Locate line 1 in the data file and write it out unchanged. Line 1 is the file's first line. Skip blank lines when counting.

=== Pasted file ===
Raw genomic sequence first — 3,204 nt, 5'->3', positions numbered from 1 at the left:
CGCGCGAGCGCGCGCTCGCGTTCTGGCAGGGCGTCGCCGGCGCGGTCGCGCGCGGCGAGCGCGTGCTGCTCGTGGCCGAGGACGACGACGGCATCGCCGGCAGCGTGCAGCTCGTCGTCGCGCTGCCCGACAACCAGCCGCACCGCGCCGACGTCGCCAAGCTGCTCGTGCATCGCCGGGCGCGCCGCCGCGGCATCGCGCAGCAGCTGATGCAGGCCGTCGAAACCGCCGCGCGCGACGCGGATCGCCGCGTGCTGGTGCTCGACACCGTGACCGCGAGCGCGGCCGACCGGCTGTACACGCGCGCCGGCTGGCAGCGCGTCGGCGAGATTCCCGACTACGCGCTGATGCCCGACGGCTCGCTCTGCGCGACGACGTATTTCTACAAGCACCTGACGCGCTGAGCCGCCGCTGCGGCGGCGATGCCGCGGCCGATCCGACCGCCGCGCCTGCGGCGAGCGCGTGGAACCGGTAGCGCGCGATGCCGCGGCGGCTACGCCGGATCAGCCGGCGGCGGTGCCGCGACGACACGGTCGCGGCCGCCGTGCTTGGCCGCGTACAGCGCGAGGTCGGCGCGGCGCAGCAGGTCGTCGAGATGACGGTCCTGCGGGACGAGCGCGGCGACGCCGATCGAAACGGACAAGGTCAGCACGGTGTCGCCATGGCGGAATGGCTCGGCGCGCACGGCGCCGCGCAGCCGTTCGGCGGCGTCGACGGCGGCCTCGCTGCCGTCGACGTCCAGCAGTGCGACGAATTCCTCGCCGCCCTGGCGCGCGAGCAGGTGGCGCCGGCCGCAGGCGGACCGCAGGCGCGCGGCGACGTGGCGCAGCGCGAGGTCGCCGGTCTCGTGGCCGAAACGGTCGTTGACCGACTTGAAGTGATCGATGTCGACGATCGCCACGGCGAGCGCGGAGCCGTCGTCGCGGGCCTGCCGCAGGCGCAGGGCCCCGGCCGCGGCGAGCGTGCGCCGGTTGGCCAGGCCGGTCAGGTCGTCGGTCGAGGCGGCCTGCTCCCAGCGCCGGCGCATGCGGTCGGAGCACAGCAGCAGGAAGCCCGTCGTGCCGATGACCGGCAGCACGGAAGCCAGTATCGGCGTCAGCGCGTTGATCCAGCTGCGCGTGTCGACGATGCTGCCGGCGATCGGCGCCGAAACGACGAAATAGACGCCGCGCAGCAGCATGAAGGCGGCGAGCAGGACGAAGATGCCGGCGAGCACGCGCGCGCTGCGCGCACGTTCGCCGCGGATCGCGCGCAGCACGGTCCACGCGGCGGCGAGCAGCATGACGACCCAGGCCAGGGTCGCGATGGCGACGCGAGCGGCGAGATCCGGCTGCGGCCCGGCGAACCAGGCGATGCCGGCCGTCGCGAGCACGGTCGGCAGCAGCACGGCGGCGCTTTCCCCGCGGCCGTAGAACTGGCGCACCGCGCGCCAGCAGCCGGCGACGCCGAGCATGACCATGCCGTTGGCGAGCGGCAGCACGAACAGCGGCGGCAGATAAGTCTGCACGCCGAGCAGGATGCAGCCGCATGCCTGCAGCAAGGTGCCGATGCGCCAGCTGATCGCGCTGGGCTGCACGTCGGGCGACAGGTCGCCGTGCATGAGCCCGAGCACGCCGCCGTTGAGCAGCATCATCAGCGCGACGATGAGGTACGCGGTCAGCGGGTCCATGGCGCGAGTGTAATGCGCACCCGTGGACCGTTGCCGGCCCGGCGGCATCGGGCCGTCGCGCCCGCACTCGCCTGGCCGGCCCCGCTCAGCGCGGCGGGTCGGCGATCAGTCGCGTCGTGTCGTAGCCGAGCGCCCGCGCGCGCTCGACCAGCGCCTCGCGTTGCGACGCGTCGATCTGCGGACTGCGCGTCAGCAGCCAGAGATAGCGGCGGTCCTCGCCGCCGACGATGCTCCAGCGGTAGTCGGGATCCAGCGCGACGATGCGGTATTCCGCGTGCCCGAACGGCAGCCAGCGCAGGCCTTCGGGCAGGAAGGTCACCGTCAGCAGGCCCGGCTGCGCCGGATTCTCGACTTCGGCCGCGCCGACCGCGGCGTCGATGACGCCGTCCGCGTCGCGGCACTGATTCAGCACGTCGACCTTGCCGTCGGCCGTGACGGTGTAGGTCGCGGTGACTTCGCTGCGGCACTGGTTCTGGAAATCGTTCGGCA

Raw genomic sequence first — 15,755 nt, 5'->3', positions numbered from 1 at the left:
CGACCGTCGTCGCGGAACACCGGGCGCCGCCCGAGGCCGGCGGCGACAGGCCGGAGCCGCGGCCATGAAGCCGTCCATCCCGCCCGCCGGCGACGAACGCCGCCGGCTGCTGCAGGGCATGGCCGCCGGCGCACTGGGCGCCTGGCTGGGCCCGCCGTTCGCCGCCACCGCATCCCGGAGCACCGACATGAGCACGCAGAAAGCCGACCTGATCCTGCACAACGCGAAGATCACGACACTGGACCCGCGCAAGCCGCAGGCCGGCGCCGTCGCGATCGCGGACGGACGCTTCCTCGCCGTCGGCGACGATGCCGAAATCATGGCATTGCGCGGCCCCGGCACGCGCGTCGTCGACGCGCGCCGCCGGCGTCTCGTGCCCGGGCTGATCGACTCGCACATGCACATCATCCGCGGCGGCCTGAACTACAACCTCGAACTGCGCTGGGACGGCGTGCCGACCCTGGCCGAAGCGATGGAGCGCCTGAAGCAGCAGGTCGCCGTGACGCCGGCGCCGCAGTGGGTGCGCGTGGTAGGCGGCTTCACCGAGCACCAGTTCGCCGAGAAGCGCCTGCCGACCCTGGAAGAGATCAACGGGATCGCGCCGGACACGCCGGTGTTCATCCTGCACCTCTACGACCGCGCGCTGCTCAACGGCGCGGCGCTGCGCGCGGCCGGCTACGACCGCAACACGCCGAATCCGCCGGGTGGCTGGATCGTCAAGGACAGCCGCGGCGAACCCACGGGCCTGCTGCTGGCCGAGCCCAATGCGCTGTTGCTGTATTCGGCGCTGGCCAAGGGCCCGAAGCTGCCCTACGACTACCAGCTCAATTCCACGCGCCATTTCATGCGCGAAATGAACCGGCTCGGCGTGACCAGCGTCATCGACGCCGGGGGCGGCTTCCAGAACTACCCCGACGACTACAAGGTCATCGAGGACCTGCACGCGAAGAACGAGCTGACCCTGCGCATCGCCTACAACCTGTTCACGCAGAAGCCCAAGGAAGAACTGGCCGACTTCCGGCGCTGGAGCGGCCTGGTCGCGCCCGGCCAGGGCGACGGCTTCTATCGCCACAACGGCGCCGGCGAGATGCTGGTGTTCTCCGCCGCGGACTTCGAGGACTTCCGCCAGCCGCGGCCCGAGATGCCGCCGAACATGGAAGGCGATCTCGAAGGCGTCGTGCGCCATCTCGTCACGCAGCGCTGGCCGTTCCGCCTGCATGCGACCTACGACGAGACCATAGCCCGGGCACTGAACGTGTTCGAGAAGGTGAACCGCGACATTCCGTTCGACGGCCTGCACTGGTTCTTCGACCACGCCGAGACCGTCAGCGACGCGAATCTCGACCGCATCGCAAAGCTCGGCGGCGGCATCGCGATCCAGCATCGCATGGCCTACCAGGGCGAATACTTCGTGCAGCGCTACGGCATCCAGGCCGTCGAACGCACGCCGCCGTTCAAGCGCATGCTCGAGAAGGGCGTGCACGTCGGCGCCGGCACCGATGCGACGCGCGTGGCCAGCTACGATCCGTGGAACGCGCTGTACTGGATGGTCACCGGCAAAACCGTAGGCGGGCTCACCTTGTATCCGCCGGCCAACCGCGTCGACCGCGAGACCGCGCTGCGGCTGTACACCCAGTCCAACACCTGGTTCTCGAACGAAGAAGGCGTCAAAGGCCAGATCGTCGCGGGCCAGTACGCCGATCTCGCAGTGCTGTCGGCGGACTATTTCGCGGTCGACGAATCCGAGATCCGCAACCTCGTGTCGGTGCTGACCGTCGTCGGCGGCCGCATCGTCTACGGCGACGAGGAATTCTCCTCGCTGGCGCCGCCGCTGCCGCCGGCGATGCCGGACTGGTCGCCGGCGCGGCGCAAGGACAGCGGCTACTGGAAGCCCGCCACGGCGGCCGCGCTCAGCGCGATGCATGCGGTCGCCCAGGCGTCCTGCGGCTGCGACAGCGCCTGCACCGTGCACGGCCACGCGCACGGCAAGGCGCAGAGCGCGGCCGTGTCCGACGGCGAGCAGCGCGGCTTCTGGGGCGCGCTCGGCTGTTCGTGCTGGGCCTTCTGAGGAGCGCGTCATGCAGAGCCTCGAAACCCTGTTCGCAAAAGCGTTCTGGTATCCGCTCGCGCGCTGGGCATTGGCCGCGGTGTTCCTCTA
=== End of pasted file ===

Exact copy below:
Raw genomic sequence first — 3,204 nt, 5'->3', positions numbered from 1 at the left: